Anyway, he and I are sick, so he just crawled in to join me. "What are you doing?" he asked. "Are you writing a blog?"


"Write one," he said.

"About what?" I asked.

"How about me throwing up?" he answered.

Yes, I'm sure people will love to read about you throwing up, Matthew. But he was so cute, I took his photo and made it into a blog post. Here's to me and my sick companion. May we not infect anyone else in the house.

Friday, February 17, 2012

What? Another school vacation?!!!!!!!

Jenn and I were just sitting here at home talking about life when she made a startling observation. The bus arrives in nine minutes, signaling the official start to February school vacation.

"Do you realize when they get off that bus, we have them for nine days? Nine days!"

Oh, dear. Nine days ...

Are we ready for this?

Thursday, February 16, 2012

A month of dead presidents can be confusing

On nights like this, I barely have the will to think, nevermind write a blog post. Jenn's working late, and the boys were ... challenging. The only way to describe an evening like I just experienced is to imagine herding 17 cats through a water-filled tunnel with mice running in the opposite direction. That's how things felt tonight.

But I must admit that the bedtime conversation a few minutes ago was memorable. I had already tucked the two older boys into their beds and was putting the finishing touches on Colin's bedtime routine. This involves quietly singing songs to Colin while rocking him in the dark room – and yes, I just admitted that I sing nursery rhymes and made-up songs to my child.

While I was rocking and singing, I could hear voices, then louder voices, then screaming voices. Thankfully, Colin flopped into the crib and I slipped out of the room. I went back down the hall to visit the two debaters and before I could even ask what they were arguing about, out it came.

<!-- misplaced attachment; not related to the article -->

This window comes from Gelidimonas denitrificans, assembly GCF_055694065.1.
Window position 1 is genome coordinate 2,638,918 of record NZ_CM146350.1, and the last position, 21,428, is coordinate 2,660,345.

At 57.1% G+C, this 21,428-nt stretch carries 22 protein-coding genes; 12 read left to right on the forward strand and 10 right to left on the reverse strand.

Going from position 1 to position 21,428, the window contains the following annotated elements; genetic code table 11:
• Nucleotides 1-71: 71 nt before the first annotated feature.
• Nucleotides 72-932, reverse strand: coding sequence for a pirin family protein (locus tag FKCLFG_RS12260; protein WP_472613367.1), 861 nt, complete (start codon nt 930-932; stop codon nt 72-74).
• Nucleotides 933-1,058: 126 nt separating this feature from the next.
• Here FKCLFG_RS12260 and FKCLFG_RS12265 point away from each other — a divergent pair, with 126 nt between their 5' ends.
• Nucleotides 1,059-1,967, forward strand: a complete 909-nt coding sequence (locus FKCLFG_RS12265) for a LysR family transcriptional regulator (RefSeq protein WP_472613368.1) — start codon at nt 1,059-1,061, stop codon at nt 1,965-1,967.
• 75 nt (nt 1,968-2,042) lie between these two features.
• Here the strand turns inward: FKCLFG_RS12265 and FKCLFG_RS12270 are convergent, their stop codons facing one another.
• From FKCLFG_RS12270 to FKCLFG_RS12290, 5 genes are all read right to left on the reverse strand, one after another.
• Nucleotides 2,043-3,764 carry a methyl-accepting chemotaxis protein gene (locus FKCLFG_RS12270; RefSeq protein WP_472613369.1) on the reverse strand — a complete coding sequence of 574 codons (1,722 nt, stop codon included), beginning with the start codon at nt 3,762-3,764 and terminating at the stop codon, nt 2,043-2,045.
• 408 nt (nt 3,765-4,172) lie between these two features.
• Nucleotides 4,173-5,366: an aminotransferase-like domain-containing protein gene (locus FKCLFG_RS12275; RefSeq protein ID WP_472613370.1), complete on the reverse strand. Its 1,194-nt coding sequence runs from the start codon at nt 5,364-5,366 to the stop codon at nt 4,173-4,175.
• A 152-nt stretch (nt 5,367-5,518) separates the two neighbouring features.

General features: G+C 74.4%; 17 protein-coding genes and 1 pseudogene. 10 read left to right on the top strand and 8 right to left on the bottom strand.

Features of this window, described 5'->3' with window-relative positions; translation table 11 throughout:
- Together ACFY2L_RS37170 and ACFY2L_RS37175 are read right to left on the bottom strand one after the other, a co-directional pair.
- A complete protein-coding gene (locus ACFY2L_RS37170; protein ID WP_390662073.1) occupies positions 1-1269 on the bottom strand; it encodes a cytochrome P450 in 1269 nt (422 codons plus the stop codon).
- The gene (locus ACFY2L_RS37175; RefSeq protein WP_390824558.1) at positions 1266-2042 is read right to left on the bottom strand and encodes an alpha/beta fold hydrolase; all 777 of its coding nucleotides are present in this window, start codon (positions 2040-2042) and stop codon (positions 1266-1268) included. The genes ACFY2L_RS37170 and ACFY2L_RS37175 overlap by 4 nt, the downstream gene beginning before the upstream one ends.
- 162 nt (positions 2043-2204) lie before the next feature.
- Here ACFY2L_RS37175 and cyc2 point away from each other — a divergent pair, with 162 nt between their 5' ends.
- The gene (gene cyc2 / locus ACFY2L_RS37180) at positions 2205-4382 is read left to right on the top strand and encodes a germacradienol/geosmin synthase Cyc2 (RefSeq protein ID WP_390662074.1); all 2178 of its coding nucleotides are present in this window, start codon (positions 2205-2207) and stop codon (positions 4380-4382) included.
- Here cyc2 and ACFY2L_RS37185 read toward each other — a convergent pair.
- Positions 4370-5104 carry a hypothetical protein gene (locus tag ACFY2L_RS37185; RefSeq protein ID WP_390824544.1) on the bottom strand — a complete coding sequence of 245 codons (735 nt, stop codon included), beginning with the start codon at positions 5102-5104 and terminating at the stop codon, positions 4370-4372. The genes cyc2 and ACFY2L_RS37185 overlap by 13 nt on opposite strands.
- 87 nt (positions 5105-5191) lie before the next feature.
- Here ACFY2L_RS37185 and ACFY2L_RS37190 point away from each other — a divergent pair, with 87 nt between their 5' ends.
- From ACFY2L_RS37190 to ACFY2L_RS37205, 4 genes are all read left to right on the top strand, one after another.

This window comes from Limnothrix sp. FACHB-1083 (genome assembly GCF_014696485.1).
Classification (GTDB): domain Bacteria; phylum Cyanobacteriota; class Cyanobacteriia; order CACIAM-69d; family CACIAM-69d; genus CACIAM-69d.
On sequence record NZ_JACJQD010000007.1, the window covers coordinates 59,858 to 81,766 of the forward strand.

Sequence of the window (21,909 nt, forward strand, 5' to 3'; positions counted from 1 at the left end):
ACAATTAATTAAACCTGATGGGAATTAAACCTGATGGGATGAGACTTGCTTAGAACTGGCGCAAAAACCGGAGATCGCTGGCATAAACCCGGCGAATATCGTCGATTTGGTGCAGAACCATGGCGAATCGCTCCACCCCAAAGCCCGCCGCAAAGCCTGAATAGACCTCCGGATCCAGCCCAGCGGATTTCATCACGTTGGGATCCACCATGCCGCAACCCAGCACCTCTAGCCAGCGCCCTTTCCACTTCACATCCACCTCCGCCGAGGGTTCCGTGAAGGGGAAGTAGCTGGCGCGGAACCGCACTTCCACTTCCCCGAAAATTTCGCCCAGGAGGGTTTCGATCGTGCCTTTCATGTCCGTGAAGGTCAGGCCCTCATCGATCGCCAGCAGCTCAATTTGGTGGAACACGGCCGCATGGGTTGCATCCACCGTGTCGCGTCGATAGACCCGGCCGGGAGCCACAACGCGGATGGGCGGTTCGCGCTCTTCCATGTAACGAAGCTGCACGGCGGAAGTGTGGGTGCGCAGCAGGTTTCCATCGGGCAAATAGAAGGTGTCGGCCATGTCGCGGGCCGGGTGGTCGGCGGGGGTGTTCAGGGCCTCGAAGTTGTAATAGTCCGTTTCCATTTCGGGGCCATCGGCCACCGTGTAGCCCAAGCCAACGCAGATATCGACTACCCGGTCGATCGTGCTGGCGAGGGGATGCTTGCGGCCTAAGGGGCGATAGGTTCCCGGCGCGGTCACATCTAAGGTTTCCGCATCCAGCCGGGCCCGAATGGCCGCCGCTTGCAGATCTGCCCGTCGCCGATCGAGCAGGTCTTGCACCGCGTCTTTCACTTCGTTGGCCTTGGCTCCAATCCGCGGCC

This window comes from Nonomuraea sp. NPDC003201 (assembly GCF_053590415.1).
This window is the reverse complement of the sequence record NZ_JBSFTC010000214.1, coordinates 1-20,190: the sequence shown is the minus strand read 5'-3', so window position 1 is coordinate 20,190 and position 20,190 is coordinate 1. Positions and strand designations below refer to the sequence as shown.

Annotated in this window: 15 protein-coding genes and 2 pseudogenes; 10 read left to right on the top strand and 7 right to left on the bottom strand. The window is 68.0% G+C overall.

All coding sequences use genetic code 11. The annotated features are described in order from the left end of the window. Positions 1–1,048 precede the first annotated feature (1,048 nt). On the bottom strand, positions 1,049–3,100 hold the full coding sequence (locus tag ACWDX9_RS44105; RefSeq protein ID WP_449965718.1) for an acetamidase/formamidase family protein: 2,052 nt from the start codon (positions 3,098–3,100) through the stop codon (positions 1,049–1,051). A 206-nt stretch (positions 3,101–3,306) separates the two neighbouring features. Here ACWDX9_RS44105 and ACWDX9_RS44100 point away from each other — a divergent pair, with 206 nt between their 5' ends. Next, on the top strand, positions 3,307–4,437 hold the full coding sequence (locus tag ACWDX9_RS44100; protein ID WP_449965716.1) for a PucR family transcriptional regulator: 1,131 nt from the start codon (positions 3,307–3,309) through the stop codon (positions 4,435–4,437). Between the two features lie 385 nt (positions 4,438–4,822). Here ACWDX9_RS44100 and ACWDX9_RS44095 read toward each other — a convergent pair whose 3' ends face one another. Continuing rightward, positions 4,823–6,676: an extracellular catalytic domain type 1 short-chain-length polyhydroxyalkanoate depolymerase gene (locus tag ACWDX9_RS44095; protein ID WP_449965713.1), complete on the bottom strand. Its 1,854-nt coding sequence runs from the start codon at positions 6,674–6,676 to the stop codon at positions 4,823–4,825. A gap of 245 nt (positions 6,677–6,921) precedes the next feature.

Matthew screamed, "Josh thinks President Obama is dead!" I assured them both that the president is alive and well, I asked them to please stop yelling, and I tucked them in for a second time. As I was walking away, I realized that Josh's confusion probably comes from a month of schoolwork devoted to dead presidents. Since Jenn and I haven't progressed very far in our explanations of world geopolitical systems, Josh has a limited understanding of how the nation's government functions. Since Lincoln and Washington are dead, he might assume all presidents are dead.

A minute later, I was in my office when the debate resumed:

Matthew: "Josh, he's not dead!"

Josh: "Yes, he is."

Matthew: "Josh, didn't you hear Daddy? He's not dead."

Josh: "Well, Abraham Lincoln's dead. George Washington's dead. Presidents die. So Obama's going to die."

Matthew: "Yeah, Josh, but then they'll get a new president."

They continued on for a while longer before puckering out. On another night, I might have visited them again to explain things in great detail and eliminate the confusion. But I didn't. I didn't have the strength. Not tonight. Tonight I just wanted them to stop talking. Blessedly, they have.

Sunday, February 12, 2012

Confessions of a dirty kid

Matthew and I were discussing which of the three boys would take a bath tonight. I suggested that it should probably be Colin and him.

"Josh and Colin took baths last night," Matthew said.

"They did? Okay, then I guess you should take one tonight," I responded.

"Well Colin is welcome to join if he wants," Matthew said.

"That's awfully nice of you," I told him.

"It'll be a bath party," Matthew said. "We'll have water. And soap. But I never use the soap. I only pick it up when you come in the room to make it look like I'm using the soap."

Saturday, February 11, 2012

A boy and his comb

This is what happens when Matthew decides to style his hair. I was in the shower this morning, when he entered the bathroom, told me he needed my comb and ran out the door.

I didn't realize he had also taken a bottle of hair gel – and used about half of it – to fashion his own version of a mohawk. So I ask you, who's cuter, my son or David Beckham?

I know, it's no comparison.

Friday, February 10, 2012

Crisis - no pancake mix

I just made a terrible discovery. We're out of Bisquick. Nearly every Saturday morning for the past seven years, I've made blueberry pancakes. It may be the most lasting tradition in our household (aside from asking boys to please pee in the toilet).

Now we're facing a crisis. I just announced the problem to the boys, and Josh was first to react.

"Daddy, we'll have to get up early. Let's get up at 6 and get in the car ... We're going to Target!"

I offered to buy Bisquick during the day tomorrow and have pancakes on Sunday, but they're not going for it.

"Okay, guys, so we'll have pancakes on Sunday," I said.

"No," said Matthew.

"What do you mean 'no'?" I asked.

"N. O. N-O means no," he said.

Jinkies. So now I have to drive to Target in the morning? This parenting stuff is tough. It would be so much easier if I could say N-O to them.

Tuesday, February 7, 2012

A busted lip – Dad's fault

I busted my son's lip today.